An editorial in today’s NY Times speaks to the upcoming fight for immigration reform and the hard, but hopeful, road ahead. The endorsement of labor unions has bolstered the White House’s announcement of a move on reform this year and we are gearing up to push back against the sure-to-come rhetoric that reform is somehow not compatible with economic recovery. (If you would like some black and white proof of why this is wrong, check out the Immigration Policy Center’s most recent report.)
American workers and businesses continue to be undercut by the underground economy. The economic potential of some of the country’s most industrious workers is thwarted. Working off the books — and living in constant fear of apprehension — they earn less, spend less, pay less in taxes and have little ability to report abuses or to improve their skills or job prospects.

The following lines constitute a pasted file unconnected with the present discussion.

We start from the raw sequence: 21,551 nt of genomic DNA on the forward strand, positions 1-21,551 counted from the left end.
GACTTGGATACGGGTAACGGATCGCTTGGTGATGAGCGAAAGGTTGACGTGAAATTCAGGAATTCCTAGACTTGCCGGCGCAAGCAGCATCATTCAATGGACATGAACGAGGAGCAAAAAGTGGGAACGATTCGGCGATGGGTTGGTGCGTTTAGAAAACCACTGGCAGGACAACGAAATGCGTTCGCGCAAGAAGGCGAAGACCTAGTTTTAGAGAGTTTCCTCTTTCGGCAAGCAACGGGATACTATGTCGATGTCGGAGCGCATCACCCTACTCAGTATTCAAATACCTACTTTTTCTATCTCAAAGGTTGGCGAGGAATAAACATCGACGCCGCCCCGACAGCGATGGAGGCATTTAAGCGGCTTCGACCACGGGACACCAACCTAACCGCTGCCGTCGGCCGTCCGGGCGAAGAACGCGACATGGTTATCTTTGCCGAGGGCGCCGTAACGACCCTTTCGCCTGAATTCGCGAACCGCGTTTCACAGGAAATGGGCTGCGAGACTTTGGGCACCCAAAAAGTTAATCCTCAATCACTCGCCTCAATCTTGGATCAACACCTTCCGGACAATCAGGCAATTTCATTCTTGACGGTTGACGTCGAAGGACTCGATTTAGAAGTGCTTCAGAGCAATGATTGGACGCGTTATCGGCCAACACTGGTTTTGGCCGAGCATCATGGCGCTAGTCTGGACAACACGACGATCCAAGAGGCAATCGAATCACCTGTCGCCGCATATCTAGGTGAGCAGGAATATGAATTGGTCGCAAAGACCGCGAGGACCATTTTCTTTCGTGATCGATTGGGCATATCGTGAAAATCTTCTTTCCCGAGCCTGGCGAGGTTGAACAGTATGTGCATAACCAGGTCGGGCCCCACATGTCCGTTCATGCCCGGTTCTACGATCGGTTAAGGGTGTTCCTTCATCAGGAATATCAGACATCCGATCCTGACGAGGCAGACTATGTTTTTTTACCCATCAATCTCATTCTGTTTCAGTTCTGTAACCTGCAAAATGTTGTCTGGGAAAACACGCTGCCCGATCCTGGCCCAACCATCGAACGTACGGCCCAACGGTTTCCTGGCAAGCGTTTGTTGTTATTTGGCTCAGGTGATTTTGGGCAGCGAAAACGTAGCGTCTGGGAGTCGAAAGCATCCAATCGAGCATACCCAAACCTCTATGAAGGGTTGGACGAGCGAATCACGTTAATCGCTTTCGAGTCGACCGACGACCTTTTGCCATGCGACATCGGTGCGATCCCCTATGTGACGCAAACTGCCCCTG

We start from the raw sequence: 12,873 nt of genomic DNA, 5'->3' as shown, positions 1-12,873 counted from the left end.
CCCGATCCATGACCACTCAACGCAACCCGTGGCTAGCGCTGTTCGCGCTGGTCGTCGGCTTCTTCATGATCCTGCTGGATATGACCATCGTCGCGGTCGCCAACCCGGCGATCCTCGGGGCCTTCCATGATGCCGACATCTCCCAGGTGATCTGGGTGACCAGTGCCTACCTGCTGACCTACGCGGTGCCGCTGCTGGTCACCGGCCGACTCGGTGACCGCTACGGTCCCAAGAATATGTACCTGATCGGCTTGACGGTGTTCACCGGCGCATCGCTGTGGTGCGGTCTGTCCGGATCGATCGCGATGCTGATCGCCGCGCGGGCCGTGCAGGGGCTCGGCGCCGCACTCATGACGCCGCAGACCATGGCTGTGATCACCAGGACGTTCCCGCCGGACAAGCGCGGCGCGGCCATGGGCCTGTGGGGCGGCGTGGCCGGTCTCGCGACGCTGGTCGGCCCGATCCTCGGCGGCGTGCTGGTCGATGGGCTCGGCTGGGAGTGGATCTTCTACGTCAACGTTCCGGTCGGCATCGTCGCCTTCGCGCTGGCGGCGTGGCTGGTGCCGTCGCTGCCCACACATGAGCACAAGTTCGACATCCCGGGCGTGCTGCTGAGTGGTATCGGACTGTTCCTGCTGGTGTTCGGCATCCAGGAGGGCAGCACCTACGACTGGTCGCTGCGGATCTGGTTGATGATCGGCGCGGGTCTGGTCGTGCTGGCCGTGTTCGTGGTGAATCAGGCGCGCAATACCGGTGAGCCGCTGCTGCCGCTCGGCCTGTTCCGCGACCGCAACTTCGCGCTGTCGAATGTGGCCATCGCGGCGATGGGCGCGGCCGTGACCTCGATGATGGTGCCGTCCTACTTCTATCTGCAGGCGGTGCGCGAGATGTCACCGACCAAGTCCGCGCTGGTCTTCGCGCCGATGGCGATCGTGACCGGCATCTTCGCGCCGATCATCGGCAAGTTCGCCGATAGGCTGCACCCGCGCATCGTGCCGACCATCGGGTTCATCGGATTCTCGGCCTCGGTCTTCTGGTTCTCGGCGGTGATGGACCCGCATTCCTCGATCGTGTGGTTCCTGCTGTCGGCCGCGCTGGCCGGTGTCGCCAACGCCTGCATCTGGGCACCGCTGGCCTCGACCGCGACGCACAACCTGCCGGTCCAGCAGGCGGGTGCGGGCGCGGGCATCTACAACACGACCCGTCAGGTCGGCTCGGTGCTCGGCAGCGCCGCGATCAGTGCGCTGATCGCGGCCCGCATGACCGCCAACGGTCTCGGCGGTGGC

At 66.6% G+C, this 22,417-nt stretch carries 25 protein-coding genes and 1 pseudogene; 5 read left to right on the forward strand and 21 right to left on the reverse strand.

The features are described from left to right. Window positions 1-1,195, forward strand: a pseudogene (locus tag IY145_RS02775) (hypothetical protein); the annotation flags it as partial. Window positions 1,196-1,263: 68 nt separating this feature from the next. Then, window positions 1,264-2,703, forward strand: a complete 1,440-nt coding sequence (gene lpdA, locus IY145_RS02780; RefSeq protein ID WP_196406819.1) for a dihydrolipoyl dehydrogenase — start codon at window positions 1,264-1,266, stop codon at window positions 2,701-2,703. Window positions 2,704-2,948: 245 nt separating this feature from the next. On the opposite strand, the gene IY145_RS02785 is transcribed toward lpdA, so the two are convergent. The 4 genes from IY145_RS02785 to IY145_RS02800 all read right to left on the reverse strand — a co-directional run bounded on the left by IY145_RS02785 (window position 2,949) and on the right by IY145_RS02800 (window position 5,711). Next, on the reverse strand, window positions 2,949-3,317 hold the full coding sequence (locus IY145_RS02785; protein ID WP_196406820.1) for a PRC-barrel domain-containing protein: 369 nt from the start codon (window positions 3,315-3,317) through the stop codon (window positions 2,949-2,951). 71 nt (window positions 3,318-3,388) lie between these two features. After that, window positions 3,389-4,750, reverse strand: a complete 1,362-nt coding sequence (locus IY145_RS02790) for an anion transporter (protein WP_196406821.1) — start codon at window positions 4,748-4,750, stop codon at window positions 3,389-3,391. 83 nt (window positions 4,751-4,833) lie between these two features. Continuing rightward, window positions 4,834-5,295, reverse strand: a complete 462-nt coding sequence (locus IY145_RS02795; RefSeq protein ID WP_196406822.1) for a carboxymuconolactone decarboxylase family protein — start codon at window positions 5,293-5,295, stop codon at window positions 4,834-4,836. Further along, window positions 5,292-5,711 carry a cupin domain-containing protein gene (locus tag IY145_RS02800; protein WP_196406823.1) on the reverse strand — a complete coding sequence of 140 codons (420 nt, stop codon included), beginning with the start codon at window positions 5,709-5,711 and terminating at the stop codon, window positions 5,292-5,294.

The ingredients of reform are clear: legalization for the 12 million, to yield bumper crops of new citizens, to make it easier to weed out criminals and to end the fear and hopelessness of life in the shadows; sensible enforcement at the border that focuses resources on fighting crime, drugs and violence; a strengthened employment system that punishes businesses that exploit illegal labor; and a future flow of workers that is attuned to the economy’s needs and fully protects workers’ rights.
We stand strong with the President and with the AFL CIO and Change to Win in their endorsement for reform. There is a lot of work to do, but I am confident that, together, we can make it happen.
We expect to hear more from Mr. Obama soon. It will take courage to defend the wisdom and necessity of fixing the immigration system. It will take even more courage to engage in the serious fight to do so. It is what the country needs and what American voters elected Mr. Obama to do.